It has been decided. Happiness for the greatest number of our family members lies in getting a family pet. Or stated differently, I have been outnumbered. I am not going to say that I do not like cats or dogs. Far from it. I do have a heart. A big beating one. I also believe there is merit to the notion that people who own pets live longer. The four pets I gave birth to certainly raise my blood pressure from time to time and unlike pets, they have been known on occasion to talk back. So I get it. But I also have a sordid history with family pets that I fear has tainted my eagerness to revisit this reality. My heart has been hurt. It really does not matter how many stories I tell my kids of my childhood experiences with animals. I have simply lost this battle.
My first memory of a cat came when my sister and I found kittens when we lived at Cleopatra. One had fallen in a crab hole during the day, outside our dining room window. Unfortunately for the kitten, it was daytime so the crab was not out scavenging. He was still in his hole and stumbled upon an unexpected surprise. Yelping for help, I saw the kitten from inside falling deeper into trouble. So I grabbed a kitchen spoon and ran to the rescue. I had to dig the opposite end of the crab hole to stop the crab from pinching the kitten who was now bleeding. It was quite traumatic. I remember the feeling of panic. From this experience I realized that I would not like to be a veterinarian, or a paramedic.
After a friend of my Mum’s imported some pedigree cats from London, we acquired two Persian cats. One was white and we named her Tallulah, after a young Jodie Foster in the 1976 movie Bugsy Malone. The other was a tabby that we predictably called, Tabitha, after the daughter in the hit TV show, Bewitched. Gorgeous cats. When my Mum got pregnant with our first brother, Tallulah started bringing leaves into my parents bedroom and building a nest on our Mum’s side of the bed. It was intriguing and mildly disturbing at the same time. Then her behaviour changed. As we lived next door to the hotel, Magic Isle, some of the guests started feeding the cats. Gradually the cats began to spend more time at the hotel. When our brother was born, they simply stopped coming back.
Dogs did not fare any better. When we moved to our family home in Frere Pilgrim, I told my kids about Arnold, our beagle puppy. We had him for maybe a month. Adorable with his silky, long brown and black ears. But then he disappeared. Stolen for his cuteness we reckoned. Then more sadness. It is no wonder I identify with the character Sadness, from the 2015 Disney Pixar movie, Inside Out.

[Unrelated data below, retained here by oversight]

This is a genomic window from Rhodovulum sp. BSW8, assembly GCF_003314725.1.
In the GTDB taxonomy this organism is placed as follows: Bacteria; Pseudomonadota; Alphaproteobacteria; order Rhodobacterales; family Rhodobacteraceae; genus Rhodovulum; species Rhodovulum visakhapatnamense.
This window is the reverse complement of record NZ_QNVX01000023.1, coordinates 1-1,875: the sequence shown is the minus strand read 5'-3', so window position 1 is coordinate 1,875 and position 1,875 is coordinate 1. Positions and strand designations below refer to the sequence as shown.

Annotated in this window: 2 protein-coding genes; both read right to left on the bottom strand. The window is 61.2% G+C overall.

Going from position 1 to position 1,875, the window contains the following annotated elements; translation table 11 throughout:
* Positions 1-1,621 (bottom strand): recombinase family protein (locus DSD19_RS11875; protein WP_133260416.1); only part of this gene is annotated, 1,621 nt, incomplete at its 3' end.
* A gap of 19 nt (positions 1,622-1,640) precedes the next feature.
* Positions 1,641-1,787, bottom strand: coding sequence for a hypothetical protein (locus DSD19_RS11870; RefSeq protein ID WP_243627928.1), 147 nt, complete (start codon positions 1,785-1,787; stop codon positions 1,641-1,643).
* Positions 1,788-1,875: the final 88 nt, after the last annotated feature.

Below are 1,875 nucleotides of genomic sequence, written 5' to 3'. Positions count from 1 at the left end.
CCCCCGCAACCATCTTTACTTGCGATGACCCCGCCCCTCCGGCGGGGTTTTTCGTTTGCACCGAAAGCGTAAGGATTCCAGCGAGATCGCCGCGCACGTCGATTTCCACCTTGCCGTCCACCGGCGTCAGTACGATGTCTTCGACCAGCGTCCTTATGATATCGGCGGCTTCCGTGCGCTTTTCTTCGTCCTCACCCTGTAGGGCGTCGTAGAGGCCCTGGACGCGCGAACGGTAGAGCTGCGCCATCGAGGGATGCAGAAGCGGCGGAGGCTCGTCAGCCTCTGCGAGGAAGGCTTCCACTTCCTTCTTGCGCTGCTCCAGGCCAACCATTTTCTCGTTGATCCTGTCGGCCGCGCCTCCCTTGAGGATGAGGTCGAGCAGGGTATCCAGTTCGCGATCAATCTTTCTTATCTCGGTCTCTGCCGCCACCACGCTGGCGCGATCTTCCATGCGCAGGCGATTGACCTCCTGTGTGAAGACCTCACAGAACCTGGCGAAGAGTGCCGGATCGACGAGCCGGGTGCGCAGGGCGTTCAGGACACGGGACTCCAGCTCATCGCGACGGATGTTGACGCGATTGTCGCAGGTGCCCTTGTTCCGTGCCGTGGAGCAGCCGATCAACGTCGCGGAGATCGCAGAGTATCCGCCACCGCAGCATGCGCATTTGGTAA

I tell them about Myrtle, our Jack Russell Terrier. She was named after she ate our pet turtle as soon as we brought her home and before we had found the right name for her. “Myrtle the Turtle Eater”. She arrived after her predecessor died tragically in my arms not long after having him join our family. So tragic I forgot his name. He died after eating a tiny whistling frog in our home one afternoon. As he went into shock and started frothing at the mouth, my Dad got me to hold him on my lap in the front seat of our car while he drove frantically through a cart road as fast as he could to make it to the vet. Once again, the feeling of panic crept over me. I still have the image of the lifeless puppy on me by the time we pulled into the vet’s driveway.
Out of sympathy by the breeder, they promised us a replacement with the next litter. After all her siblings were carefully chosen, Myrtle joined us. Myrtle was a good dog. We let the turtle incident slide. Not her fault really. She thought she was big but as you can see from the photo, not so much. That’s the case with Jack Russells. Terriers they sure are. They like to run with the big boys, even though they can’t always handle the heat. Heat. Yes. That was the cause of her demise. She got out of her holding area while she was in heat and unfortunately, the big dogs in the neighbourhood had a field day with her. Poor Myrtle.
If only the tragedy ended there. When we moved back to Barbados after living in Jamaica, we got a cat that my younger sister, a toddler at the time, tried to ride like a pony. My Little Pony, My Little Pony… Poor thing. Sadly, a broken pelvis took care of all nine of his lives. Our sister had to live with the shame for many years afterwards as our aunt gave her cat gifts for years and years as a humorous reminder. The Cat Killer.
Even chickens became victims. Like the time my brother got a pet chick at a school fair. The same brother the cats had a built a nest for. He sure loved this little chick. A few days later, one morning, my older sister accidentally sat on it in our parents bed. He had put the chick in his t-shirt to keep it warm while he went to the bathroom. As we all piled into our parents bed to sing happy birthday as we normally did in tradition for whoever’s birthday it was, he stood at the foot of the bed and announced: “Where’s my chicken?” Everyone paused. It’s lifeless body sagging in the t-shirt rendered our sister, The Chicken Killer. We still laugh about that morning even though there was nothing funny about his tragic demise.